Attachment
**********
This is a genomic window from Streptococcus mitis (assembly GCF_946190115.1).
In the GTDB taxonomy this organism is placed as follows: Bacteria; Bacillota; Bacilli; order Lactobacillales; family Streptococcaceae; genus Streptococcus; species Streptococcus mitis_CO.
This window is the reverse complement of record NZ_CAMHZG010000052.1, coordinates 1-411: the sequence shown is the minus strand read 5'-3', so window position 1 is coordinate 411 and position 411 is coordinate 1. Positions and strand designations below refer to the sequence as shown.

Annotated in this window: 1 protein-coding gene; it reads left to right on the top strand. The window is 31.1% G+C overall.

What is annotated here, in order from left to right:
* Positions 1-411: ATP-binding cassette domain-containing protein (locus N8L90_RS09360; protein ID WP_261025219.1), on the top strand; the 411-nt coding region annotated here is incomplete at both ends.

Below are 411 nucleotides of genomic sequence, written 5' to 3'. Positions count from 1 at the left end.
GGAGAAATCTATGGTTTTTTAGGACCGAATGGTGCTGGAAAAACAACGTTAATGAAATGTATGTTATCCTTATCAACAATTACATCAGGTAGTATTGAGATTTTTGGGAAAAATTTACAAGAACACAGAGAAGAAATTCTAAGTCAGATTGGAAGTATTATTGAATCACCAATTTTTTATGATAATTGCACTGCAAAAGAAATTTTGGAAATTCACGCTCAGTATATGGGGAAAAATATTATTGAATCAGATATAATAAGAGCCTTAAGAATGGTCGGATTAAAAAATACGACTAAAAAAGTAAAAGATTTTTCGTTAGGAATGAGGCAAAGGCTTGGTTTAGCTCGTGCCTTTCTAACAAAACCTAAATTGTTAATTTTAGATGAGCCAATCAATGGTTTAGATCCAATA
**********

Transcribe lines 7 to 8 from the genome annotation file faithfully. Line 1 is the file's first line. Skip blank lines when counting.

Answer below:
Below are 411 nucleotides of genomic sequence, written 5' to 3'. Positions count from 1 at the left end.
GGAGAAATCTATGGTTTTTTAGGACCGAATGGTGCTGGAAAAACAACGTTAATGAAATGTATGTTATCCTTATCAACAATTACATCAGGTAGTATTGAGATTTTTGGGAAAAATTTACAAGAACACAGAGAAGAAATTCTAAGTCAGATTGGAAGTATTATTGAATCACCAATTTTTTATGATAATTGCACTGCAAAAGAAATTTTGGAAATTCACGCTCAGTATATGGGGAAAAATATTATTGAATCAGATATAATAAGAGCCTTAAGAATGGTCGGATTAAAAAATACGACTAAAAAAGTAAAAGATTTTTCGTTAGGAATGAGGCAAAGGCTTGGTTTAGCTCGTGCCTTTCTAACAAAACCTAAATTGTTAATTTTAGATGAGCCAATCAATGGTTTAGATCCAATA